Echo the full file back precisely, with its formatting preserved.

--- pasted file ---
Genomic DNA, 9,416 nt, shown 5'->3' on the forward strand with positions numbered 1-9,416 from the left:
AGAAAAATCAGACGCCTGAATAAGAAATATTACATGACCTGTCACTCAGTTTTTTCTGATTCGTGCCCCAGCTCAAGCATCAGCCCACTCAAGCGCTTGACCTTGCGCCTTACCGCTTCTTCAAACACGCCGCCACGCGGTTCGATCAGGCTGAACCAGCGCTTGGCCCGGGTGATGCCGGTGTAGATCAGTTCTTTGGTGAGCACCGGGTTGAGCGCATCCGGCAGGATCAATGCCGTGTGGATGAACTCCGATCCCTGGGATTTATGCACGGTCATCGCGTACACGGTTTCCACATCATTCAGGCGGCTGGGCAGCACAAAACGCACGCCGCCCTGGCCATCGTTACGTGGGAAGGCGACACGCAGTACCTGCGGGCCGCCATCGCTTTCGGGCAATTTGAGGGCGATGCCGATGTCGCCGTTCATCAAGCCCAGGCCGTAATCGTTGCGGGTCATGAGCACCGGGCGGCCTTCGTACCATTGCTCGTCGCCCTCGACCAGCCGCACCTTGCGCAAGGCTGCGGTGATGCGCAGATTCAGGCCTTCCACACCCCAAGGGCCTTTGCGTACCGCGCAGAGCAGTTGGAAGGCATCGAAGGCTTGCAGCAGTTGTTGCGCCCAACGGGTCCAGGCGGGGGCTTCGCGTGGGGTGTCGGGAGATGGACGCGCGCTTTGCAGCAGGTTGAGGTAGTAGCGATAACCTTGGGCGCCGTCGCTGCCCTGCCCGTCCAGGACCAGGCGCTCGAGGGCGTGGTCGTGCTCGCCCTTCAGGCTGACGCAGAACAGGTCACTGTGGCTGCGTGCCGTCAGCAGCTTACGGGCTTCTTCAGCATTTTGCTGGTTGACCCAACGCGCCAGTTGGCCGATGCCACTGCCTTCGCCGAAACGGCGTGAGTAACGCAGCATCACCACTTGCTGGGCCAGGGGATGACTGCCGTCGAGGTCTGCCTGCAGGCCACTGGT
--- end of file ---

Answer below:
Genomic DNA, 9,416 nt, shown 5'->3' on the forward strand with positions numbered 1-9,416 from the left:
AGAAAAATCAGACGCCTGAATAAGAAATATTACATGACCTGTCACTCAGTTTTTTCTGATTCGTGCCCCAGCTCAAGCATCAGCCCACTCAAGCGCTTGACCTTGCGCCTTACCGCTTCTTCAAACACGCCGCCACGCGGTTCGATCAGGCTGAACCAGCGCTTGGCCCGGGTGATGCCGGTGTAGATCAGTTCTTTGGTGAGCACCGGGTTGAGCGCATCCGGCAGGATCAATGCCGTGTGGATGAACTCCGATCCCTGGGATTTATGCACGGTCATCGCGTACACGGTTTCCACATCATTCAGGCGGCTGGGCAGCACAAAACGCACGCCGCCCTGGCCATCGTTACGTGGGAAGGCGACACGCAGTACCTGCGGGCCGCCATCGCTTTCGGGCAATTTGAGGGCGATGCCGATGTCGCCGTTCATCAAGCCCAGGCCGTAATCGTTGCGGGTCATGAGCACCGGGCGGCCTTCGTACCATTGCTCGTCGCCCTCGACCAGCCGCACCTTGCGCAAGGCTGCGGTGATGCGCAGATTCAGGCCTTCCACACCCCAAGGGCCTTTGCGTACCGCGCAGAGCAGTTGGAAGGCATCGAAGGCTTGCAGCAGTTGTTGCGCCCAACGGGTCCAGGCGGGGGCTTCGCGTGGGGTGTCGGGAGATGGACGCGCGCTTTGCAGCAGGTTGAGGTAGTAGCGATAACCTTGGGCGCCGTCGCTGCCCTGCCCGTCCAGGACCAGGCGCTCGAGGGCGTGGTCGTGCTCGCCCTTCAGGCTGACGCAGAACAGGTCACTGTGGCTGCGTGCCGTCAGCAGCTTACGGGCTTCTTCAGCATTTTGCTGGTTGACCCAACGCGCCAGTTGGCCGATGCCACTGCCTTCGCCGAAACGGCGTGAGTAACGCAGCATCACCACTTGCTGGGCCAGGGGATGACTGCCGTCGAGGTCTGCCTGCAGGCCACTGGT